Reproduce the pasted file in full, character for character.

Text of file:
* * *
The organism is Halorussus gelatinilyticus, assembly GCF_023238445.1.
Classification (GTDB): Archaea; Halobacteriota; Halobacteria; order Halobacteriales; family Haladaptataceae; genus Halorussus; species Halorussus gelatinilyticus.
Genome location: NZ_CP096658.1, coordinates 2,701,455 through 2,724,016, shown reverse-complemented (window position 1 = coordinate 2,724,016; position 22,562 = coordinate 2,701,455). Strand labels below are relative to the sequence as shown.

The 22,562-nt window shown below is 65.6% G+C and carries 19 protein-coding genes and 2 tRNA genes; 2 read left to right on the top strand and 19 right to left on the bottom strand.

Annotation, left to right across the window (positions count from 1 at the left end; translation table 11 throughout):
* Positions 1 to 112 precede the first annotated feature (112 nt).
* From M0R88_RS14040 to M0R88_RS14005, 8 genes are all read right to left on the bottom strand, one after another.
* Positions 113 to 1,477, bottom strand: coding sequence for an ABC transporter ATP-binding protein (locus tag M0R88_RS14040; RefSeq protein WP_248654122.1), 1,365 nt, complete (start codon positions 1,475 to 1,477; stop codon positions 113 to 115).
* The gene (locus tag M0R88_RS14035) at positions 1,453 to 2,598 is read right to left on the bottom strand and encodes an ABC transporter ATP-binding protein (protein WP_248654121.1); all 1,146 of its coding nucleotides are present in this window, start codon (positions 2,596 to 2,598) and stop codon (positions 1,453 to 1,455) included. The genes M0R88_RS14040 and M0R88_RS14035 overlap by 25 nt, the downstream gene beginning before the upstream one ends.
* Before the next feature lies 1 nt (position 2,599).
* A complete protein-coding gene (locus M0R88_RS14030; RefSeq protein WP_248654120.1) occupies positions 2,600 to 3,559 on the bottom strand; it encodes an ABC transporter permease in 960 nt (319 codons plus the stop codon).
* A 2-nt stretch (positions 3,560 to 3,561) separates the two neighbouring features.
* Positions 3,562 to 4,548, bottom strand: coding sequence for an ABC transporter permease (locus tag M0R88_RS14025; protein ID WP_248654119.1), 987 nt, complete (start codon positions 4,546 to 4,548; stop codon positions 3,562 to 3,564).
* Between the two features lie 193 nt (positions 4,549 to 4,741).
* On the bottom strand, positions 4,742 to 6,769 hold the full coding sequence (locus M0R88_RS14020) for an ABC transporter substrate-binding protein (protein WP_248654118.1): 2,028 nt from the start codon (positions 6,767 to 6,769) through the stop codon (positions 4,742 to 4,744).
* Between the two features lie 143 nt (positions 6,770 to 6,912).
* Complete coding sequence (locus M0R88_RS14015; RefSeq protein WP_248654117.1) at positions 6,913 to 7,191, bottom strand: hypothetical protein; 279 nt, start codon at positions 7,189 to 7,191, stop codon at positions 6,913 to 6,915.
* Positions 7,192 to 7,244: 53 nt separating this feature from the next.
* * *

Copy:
The organism is Halorussus gelatinilyticus, assembly GCF_023238445.1.
Classification (GTDB): Archaea; Halobacteriota; Halobacteria; order Halobacteriales; family Haladaptataceae; genus Halorussus; species Halorussus gelatinilyticus.
Genome location: NZ_CP096658.1, coordinates 2,701,455 through 2,724,016, shown reverse-complemented (window position 1 = coordinate 2,724,016; position 22,562 = coordinate 2,701,455). Strand labels below are relative to the sequence as shown.

The 22,562-nt window shown below is 65.6% G+C and carries 19 protein-coding genes and 2 tRNA genes; 2 read left to right on the top strand and 19 right to left on the bottom strand.

Annotation, left to right across the window (positions count from 1 at the left end; translation table 11 throughout):
* Positions 1 to 112 precede the first annotated feature (112 nt).
* From M0R88_RS14040 to M0R88_RS14005, 8 genes are all read right to left on the bottom strand, one after another.
* Positions 113 to 1,477, bottom strand: coding sequence for an ABC transporter ATP-binding protein (locus tag M0R88_RS14040; RefSeq protein WP_248654122.1), 1,365 nt, complete (start codon positions 1,475 to 1,477; stop codon positions 113 to 115).
* The gene (locus tag M0R88_RS14035) at positions 1,453 to 2,598 is read right to left on the bottom strand and encodes an ABC transporter ATP-binding protein (protein WP_248654121.1); all 1,146 of its coding nucleotides are present in this window, start codon (positions 2,596 to 2,598) and stop codon (positions 1,453 to 1,455) included. The genes M0R88_RS14040 and M0R88_RS14035 overlap by 25 nt, the downstream gene beginning before the upstream one ends.
* Before the next feature lies 1 nt (position 2,599).
* A complete protein-coding gene (locus M0R88_RS14030; RefSeq protein WP_248654120.1) occupies positions 2,600 to 3,559 on the bottom strand; it encodes an ABC transporter permease in 960 nt (319 codons plus the stop codon).
* A 2-nt stretch (positions 3,560 to 3,561) separates the two neighbouring features.
* Positions 3,562 to 4,548, bottom strand: coding sequence for an ABC transporter permease (locus tag M0R88_RS14025; protein ID WP_248654119.1), 987 nt, complete (start codon positions 4,546 to 4,548; stop codon positions 3,562 to 3,564).
* Between the two features lie 193 nt (positions 4,549 to 4,741).
* On the bottom strand, positions 4,742 to 6,769 hold the full coding sequence (locus M0R88_RS14020) for an ABC transporter substrate-binding protein (protein WP_248654118.1): 2,028 nt from the start codon (positions 6,767 to 6,769) through the stop codon (positions 4,742 to 4,744).
* Between the two features lie 143 nt (positions 6,770 to 6,912).
* Complete coding sequence (locus M0R88_RS14015; RefSeq protein WP_248654117.1) at positions 6,913 to 7,191, bottom strand: hypothetical protein; 279 nt, start codon at positions 7,189 to 7,191, stop codon at positions 6,913 to 6,915.
* Positions 7,192 to 7,244: 53 nt separating this feature from the next.